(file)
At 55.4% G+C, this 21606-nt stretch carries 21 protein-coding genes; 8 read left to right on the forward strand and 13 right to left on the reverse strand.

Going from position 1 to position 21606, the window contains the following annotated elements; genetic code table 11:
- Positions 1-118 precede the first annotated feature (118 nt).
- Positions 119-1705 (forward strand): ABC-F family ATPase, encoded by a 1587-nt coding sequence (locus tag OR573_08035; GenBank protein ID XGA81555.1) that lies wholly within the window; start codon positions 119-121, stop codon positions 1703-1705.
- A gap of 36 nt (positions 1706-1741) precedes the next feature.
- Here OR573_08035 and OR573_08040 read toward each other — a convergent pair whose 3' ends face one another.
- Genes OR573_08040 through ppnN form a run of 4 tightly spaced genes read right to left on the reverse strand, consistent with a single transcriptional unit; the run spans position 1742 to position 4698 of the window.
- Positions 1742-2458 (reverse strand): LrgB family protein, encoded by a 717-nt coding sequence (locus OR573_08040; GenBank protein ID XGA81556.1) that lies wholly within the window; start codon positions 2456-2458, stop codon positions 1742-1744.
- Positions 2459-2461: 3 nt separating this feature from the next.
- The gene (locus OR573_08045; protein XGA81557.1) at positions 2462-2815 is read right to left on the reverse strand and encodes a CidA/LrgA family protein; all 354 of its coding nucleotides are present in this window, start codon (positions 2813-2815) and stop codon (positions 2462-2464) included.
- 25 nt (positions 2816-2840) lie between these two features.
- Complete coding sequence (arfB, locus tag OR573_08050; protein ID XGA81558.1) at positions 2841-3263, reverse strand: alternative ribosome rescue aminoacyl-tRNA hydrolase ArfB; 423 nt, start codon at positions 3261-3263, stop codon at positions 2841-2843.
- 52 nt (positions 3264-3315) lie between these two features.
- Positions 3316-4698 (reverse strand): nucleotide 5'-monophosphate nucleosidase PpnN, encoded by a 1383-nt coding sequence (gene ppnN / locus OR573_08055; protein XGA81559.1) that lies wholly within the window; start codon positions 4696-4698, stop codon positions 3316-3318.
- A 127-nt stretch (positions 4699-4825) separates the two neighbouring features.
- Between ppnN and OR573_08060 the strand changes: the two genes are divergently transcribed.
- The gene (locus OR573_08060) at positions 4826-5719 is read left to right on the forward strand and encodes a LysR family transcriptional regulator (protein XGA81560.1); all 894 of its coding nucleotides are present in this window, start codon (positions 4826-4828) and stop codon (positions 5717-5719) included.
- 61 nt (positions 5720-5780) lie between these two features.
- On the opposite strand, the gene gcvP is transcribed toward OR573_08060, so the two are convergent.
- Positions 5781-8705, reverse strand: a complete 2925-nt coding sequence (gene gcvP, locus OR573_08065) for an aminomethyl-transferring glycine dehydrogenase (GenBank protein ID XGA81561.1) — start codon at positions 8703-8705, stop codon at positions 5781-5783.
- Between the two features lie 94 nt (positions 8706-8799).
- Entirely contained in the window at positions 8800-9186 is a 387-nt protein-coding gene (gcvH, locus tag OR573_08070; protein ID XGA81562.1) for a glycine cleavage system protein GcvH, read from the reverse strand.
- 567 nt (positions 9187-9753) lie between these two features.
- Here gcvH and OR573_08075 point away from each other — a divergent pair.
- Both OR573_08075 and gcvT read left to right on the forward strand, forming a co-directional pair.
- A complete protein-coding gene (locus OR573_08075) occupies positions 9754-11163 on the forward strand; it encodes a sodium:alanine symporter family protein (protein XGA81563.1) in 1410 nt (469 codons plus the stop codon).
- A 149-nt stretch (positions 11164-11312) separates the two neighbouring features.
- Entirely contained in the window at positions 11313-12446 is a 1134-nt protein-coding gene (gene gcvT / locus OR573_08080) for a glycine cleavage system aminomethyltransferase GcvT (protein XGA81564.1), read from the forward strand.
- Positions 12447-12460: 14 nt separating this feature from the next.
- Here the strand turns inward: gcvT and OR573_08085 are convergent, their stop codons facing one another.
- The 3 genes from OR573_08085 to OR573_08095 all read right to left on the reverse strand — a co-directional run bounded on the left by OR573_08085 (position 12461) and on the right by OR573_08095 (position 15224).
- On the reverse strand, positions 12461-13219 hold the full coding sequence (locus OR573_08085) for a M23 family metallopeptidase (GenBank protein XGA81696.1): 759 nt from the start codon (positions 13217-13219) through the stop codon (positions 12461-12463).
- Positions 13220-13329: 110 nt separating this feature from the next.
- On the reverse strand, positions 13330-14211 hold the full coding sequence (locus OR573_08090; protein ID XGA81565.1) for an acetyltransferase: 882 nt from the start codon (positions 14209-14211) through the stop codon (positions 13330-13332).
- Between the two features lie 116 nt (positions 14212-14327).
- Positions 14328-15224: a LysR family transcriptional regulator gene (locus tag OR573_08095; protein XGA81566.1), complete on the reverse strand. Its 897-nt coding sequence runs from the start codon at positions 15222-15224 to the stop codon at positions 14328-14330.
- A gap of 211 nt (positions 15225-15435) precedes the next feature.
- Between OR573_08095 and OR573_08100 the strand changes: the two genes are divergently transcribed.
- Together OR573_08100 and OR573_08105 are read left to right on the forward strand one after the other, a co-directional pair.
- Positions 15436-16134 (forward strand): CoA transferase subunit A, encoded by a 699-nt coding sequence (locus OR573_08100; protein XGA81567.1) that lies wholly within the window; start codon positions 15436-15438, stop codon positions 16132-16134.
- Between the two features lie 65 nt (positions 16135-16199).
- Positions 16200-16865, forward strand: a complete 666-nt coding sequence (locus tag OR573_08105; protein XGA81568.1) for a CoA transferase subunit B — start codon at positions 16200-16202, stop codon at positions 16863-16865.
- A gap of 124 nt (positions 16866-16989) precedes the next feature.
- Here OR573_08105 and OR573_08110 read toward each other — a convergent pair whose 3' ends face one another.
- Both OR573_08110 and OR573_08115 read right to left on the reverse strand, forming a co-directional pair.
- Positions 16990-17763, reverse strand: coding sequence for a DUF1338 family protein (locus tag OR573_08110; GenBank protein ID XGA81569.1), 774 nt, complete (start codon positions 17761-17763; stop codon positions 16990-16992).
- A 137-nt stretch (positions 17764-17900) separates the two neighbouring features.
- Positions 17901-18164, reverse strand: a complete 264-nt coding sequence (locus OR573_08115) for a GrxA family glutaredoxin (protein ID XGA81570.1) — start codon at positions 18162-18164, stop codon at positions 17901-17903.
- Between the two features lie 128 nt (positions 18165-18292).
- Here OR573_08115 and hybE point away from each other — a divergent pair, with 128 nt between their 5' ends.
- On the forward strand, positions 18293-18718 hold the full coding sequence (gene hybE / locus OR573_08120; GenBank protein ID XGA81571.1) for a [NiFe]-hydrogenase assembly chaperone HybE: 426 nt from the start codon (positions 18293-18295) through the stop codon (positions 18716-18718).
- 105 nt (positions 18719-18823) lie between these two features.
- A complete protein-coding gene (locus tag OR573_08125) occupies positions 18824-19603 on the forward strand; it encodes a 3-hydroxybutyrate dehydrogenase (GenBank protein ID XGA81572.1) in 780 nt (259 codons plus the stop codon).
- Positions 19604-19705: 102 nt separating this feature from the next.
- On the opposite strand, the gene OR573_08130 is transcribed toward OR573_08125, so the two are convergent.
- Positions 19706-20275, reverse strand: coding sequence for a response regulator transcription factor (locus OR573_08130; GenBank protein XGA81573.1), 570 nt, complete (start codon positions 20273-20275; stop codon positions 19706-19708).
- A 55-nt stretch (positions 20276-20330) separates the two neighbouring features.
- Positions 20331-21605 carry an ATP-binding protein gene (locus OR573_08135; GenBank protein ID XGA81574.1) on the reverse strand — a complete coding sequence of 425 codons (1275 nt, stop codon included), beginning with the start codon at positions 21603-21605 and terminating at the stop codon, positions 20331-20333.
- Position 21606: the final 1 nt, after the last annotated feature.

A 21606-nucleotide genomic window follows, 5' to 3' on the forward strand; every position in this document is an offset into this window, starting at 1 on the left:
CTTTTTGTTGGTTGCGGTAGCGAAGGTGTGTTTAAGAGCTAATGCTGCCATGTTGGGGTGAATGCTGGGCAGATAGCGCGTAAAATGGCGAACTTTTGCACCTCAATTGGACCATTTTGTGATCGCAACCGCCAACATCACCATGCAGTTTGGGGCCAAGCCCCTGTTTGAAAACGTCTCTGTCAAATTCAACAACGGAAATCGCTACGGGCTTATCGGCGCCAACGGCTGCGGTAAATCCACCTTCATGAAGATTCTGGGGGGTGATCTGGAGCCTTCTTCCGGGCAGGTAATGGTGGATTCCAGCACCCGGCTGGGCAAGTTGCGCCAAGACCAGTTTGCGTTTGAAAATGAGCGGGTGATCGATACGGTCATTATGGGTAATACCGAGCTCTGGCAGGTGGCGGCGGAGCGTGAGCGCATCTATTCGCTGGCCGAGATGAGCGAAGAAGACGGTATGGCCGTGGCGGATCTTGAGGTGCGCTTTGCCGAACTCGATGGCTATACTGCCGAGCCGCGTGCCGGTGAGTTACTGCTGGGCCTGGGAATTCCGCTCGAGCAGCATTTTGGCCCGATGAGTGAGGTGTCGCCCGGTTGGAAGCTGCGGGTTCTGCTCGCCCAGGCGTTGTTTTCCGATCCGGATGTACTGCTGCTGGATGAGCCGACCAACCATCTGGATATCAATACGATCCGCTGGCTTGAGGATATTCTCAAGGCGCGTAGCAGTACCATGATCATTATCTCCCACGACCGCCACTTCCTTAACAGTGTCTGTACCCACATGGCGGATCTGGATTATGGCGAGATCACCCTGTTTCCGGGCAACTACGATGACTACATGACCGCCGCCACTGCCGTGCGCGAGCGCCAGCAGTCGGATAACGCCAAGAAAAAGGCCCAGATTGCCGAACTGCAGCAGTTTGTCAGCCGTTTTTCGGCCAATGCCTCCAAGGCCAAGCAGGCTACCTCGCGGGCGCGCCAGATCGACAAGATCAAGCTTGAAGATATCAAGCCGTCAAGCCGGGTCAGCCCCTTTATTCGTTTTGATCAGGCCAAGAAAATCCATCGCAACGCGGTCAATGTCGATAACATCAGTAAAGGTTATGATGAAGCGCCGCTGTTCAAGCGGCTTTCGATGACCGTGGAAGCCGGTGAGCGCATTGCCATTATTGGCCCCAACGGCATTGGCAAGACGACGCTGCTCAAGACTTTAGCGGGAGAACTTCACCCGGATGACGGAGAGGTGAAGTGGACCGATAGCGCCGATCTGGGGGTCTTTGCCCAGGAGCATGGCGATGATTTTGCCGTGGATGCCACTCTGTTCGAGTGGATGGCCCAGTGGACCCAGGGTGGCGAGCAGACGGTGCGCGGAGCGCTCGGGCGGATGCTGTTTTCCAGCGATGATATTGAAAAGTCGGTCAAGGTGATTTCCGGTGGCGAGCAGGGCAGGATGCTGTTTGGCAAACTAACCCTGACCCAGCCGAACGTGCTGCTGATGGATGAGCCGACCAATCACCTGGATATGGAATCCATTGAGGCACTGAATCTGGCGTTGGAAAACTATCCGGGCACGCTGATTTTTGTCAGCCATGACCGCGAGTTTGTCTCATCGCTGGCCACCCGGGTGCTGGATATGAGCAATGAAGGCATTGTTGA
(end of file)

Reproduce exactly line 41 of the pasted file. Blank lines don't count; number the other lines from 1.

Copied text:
- Between the two features lie 65 nt (positions 16135-16199).